I’m afraid we in the middle school business have — how I hate that I’m going to use this cliche — set you up for failure. We’re programming you to be a drop-out, and I wish there was something I could do about it, but this is about it: I can explain a simple reality to you.
You’ve figured out the system, how things have worked to this point. You understand that chances are slim you’ll ever be failed another grade. After you’ve failed fourth grade, you figured out that, even if you end the year with all F’s, the school pass you on. That’s a bad choice of words, because you aren’t passed. The technical term is “placed.” As if you’re some object to be arranged in a still life.
However, things are about to change. Though you’re failing every single core class, you’ll move on to ninth grade next year. I know it; you know it; the principal knows it; all the teachers know it; your mother knows it. We all understand that. What you might not understand is the reality waiting for you in high school: teachers will not simply place you in the next grade as can happen in middle school. If you fail English I, you’ll have to take it again. If you fail it again, no one will say, “Well, he failed once; we can’t fail him twice,” and then place you in English II. If you were to fail it yet again, about the only thing the high school teacher and guidance counselor could say is, “Well, better luck the third time.” But by then, and quite probably before the third time, you’ll have dropped out. You’ll judge things to be a no-win situation and you’ll cut your losses and drop out.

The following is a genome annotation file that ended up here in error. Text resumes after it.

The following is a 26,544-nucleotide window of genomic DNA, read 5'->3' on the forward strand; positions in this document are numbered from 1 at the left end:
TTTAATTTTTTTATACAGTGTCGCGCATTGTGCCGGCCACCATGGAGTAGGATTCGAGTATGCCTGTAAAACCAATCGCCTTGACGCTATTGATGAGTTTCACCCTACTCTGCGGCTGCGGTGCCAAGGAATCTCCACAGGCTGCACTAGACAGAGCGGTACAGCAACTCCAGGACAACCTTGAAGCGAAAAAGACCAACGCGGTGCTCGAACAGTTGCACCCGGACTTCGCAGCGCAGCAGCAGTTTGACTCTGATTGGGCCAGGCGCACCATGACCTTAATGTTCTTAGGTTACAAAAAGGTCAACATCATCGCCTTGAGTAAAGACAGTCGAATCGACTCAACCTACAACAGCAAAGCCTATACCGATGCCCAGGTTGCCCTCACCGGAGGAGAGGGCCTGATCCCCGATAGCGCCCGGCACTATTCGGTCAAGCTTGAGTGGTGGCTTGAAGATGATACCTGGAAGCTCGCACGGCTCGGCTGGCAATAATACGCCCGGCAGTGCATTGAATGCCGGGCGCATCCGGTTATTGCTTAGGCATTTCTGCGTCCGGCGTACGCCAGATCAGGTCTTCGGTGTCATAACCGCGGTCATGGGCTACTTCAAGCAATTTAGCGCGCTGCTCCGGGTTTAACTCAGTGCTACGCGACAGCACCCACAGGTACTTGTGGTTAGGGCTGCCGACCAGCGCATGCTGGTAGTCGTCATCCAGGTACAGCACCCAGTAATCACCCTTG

At least that’s what I fear.
I don’t know if you actually believe me when I say these things. You’ve probably gotten so many empty threats from teachers in the past that you’re skeptical of everything an authority figure says. But please understand, this is not a threat, and it’s certainly not empty. It’s a word of friendly advice. And, quite frankly, a warning.
Your Teacher in Room 302